Research Affiliates article on size premium

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garlandwhizzer
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Research Affiliates article on size premium

Post by garlandwhizzer » Tue Dec 23, 2014 2:16 pm

RA argues in new paper that current research suggests the size premium is not now statistically significant and hasn't been so since 1981 when it was first described. This applies to both US and all international markets. Interesting--shortly after it was discovered it disappeared or at least weakened to the point of being statistically insignificant. Comments?

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[Content in excess of copyright fair use removed by admin LadyGeek. Here's the article: Busting the Myth About Size]

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Re: Research Affiliates article on size premium

Post by dkturner » Tue Dec 23, 2014 2:44 pm

Interesting. I went back and compared the Russell 1000 and Russell 2000 for the period 1979-2013 and found the same result, namely no meaningful difference in annualized returns between large and small stocks for the last 35 years.

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Re: Research Affiliates article on size premium

Post by richard » Tue Dec 23, 2014 2:58 pm

What if a large company were split, on paper only, into two small companies? Suppose there is no change in operations, and imagine that one of the small companies booked all the cash flows on even-numbered days of the month, and the other one accounted for all the cash on odd days. In this scenario, it would be most surprising if the small companies both delivered higher returns than the original large company. Yet the size premium is precisely based on the expectation that small-cap stocks will outperform large-cap stocks!
The usual response to this is hand waving about more companies means more diversification and smaller means more vulnerable, i.e., riskier. Anyone have a better counter to this argument?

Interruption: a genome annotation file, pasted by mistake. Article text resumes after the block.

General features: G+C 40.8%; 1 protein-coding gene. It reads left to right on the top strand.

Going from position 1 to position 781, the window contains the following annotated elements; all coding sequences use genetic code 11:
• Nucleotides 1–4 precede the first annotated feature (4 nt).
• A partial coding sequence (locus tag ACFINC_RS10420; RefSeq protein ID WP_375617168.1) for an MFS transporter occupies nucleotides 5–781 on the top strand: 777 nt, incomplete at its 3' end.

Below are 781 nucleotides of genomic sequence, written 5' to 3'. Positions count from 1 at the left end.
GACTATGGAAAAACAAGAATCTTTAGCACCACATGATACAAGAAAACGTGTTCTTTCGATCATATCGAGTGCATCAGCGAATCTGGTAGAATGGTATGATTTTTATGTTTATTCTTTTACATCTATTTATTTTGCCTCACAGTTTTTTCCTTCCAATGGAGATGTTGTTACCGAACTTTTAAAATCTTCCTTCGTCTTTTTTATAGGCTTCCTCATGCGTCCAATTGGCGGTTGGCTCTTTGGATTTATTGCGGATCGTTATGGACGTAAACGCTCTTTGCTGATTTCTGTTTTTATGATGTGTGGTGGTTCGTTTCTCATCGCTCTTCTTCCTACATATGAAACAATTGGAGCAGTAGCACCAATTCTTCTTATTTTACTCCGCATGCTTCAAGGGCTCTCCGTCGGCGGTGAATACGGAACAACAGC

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Re: Research Affiliates article on size premium

Post by exeunt » Tue Dec 23, 2014 3:14 pm

dkturner wrote:Interesting. I went back and compared the Russell 1000 and Russell 2000 for the period 1979-2013 and found the same result, namely no meaningful difference in annualized returns between large and small stocks for the last 35 years.
The R2K is a flawed index that has lost about 1% to 2% a year to its horrendously inefficient reconstitution. You can verify this yourself by running the R2K through a FF regression: there's significant size and value, but also nasty negative alpha.
richard wrote:
What if a large company were split, on paper only, into two small companies? Suppose there is no change in operations, and imagine that one of the small companies booked all the cash flows on even-numbered days of the month, and the other one accounted for all the cash on odd days. In this scenario, it would be most surprising if the small companies both delivered higher returns than the original large company. Yet the size premium is precisely based on the expectation that small-cap stocks will outperform large-cap stocks!
The usual response to this is hand waving about more companies means more diversification and smaller means more vulnerable, i.e., riskier. Anyone have a better counter to this argument?
I don't believe size is a significant factor, but this argument is a bit disingenuous. Small and large companies are different along many different characteristics, including growth prospects, financing, competitive advantages, etc. Obviously, in the example above, if all things are equal, size doesn't necessarily matter.

The funny thing is many academics and practitioners know size is a fairly useless standalone factor, but it persists in large part thanks to DFA's marketing efforts.

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Re: Research Affiliates article on size premium

Post by saltycaper » Tue Dec 23, 2014 3:18 pm

I appreciate papers that take extreme anomalies like those mentioned here re: 1930s and compare results with/without. I can't believe more people don't do this. It's like basing recommendations on holding long bonds because they've outperformed some stock styles for the past 30 years.